Authorities are investigating this horrific attack and searched an address in Lincolnshire in connection with the killing, but few details have been shared with the public. A clear motive also has not been established, but based on some of the killers’ comments, it seems they object to British interference and “warmongering” in Muslim countries and felt an extreme act like this was the only way to bring attention to this issue.
Yet another case of Islamic fundamentalism, I suppose, but one that members of the Muslim community themselves have condemned. A prominent and radical leader in the British Muslim community—Anjem Choudary—had this to say of the attack: “This was not just an attack on Britain and on the British way of life; it was also a betrayal of Islam and of the Muslim communities who give so much to our country. There is nothing in Islam that justifies this truly dreadful act. The fault lies solely with the sickening individuals who carried out this attack.”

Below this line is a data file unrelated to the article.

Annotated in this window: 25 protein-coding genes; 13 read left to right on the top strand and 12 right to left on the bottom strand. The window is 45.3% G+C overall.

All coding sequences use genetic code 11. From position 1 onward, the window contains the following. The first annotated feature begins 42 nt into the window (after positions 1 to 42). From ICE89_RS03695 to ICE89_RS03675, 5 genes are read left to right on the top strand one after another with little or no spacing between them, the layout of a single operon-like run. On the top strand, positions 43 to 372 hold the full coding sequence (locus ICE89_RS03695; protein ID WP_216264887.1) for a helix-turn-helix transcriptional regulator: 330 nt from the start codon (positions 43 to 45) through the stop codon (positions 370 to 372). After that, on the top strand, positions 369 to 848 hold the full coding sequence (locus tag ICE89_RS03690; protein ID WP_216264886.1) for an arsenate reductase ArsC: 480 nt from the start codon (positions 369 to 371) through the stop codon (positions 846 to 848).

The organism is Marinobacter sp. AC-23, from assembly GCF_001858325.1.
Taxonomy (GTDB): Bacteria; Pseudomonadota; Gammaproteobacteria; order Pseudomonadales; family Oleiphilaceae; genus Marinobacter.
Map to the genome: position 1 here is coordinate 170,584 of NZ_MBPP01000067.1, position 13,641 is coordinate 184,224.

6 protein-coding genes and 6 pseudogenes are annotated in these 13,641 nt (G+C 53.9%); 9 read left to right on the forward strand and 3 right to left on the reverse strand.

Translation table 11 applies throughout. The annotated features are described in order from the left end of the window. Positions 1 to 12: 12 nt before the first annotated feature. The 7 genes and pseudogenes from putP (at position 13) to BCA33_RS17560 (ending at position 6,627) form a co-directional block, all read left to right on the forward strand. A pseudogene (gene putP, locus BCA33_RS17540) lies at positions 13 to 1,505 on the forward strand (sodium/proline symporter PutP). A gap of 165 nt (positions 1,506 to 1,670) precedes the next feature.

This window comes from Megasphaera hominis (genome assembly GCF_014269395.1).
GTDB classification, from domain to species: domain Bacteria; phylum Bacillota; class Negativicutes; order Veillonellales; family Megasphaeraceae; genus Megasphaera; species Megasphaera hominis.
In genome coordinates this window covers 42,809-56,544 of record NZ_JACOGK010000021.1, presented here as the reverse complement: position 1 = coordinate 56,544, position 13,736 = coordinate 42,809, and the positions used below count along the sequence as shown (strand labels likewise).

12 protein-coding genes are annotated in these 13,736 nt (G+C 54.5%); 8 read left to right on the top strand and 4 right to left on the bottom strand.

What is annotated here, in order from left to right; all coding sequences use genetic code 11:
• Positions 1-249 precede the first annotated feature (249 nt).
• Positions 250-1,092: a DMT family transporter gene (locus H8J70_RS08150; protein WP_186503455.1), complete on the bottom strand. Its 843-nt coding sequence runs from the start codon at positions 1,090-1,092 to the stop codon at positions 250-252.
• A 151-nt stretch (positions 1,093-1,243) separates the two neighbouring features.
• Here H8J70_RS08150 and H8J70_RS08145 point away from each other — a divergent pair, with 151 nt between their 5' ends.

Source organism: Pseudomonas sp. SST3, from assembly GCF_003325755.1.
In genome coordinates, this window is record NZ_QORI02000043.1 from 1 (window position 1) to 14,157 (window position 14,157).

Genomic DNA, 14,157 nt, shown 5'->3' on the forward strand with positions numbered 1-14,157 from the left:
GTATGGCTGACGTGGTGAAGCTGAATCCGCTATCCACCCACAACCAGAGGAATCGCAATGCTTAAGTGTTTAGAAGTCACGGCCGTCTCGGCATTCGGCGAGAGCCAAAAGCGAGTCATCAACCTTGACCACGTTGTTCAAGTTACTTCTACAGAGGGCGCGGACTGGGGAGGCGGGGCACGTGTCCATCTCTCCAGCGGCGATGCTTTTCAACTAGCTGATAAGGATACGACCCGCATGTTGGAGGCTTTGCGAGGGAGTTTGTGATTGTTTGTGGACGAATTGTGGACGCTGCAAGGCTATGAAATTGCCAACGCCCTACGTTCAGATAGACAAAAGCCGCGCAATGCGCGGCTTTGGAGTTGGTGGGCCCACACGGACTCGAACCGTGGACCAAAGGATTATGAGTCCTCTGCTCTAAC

And if nothing else, this is the thing we must all remember: Islam wasn’t responsible for this slaughter; two crazy Muslims were. It’s like that old saying that “one bad apple can spoil the whole bunch.” From an American perspective, this is what seems to be happening in terms of our perception of Islam, but this certainly should not be the case. There are crazy people everywhere, in every country and in every religion. And it’s them we should blame when their actions harm others, not the religion they blindly follow or twist to their evil purposes.
After all, Americans like Reverend Jim Jones and David Koresh were Christians, and we know what happened to them. Jones led hundreds of his congregation members to South America and convinced them to participate in a mass suicide that claimed 908 lives. And Koresh persuaded his fellow Branch Davidians to participate in a siege against agents from the U.S. Bureau of Alcohol, Tobacco, Firearms and Explosives, one that ended in the deaths of the cult leader, 54 adults and 28 children.